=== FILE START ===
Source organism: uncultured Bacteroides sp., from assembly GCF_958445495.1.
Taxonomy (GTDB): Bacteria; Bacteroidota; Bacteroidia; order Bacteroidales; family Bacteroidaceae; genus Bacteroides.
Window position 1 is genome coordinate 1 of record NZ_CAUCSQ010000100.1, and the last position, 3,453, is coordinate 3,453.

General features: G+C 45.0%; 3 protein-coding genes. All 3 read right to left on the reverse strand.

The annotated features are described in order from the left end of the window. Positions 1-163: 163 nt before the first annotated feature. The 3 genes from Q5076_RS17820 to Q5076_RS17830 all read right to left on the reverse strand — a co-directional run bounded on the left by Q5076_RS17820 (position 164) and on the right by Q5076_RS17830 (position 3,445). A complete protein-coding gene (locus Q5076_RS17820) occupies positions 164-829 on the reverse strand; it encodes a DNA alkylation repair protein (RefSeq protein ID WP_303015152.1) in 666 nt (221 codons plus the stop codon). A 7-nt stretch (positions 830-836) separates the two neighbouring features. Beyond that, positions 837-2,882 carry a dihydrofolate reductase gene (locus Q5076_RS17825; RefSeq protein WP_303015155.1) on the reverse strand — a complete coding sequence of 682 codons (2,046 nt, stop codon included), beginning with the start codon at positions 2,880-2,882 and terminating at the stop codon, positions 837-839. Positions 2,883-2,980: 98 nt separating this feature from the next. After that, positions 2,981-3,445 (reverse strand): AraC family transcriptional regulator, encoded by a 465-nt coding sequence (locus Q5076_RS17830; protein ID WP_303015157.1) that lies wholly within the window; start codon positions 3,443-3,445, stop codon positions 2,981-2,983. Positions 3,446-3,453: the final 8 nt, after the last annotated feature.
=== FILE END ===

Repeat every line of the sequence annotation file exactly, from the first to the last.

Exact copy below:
Source organism: uncultured Bacteroides sp., from assembly GCF_958445495.1.
Taxonomy (GTDB): Bacteria; Bacteroidota; Bacteroidia; order Bacteroidales; family Bacteroidaceae; genus Bacteroides.
Window position 1 is genome coordinate 1 of record NZ_CAUCSQ010000100.1, and the last position, 3,453, is coordinate 3,453.

General features: G+C 45.0%; 3 protein-coding genes. All 3 read right to left on the reverse strand.

The annotated features are described in order from the left end of the window. Positions 1-163: 163 nt before the first annotated feature. The 3 genes from Q5076_RS17820 to Q5076_RS17830 all read right to left on the reverse strand — a co-directional run bounded on the left by Q5076_RS17820 (position 164) and on the right by Q5076_RS17830 (position 3,445). A complete protein-coding gene (locus Q5076_RS17820) occupies positions 164-829 on the reverse strand; it encodes a DNA alkylation repair protein (RefSeq protein ID WP_303015152.1) in 666 nt (221 codons plus the stop codon). A 7-nt stretch (positions 830-836) separates the two neighbouring features. Beyond that, positions 837-2,882 carry a dihydrofolate reductase gene (locus Q5076_RS17825; RefSeq protein WP_303015155.1) on the reverse strand — a complete coding sequence of 682 codons (2,046 nt, stop codon included), beginning with the start codon at positions 2,880-2,882 and terminating at the stop codon, positions 837-839. Positions 2,883-2,980: 98 nt separating this feature from the next. After that, positions 2,981-3,445 (reverse strand): AraC family transcriptional regulator, encoded by a 465-nt coding sequence (locus Q5076_RS17830; protein ID WP_303015157.1) that lies wholly within the window; start codon positions 3,443-3,445, stop codon positions 2,981-2,983. Positions 3,446-3,453: the final 8 nt, after the last annotated feature.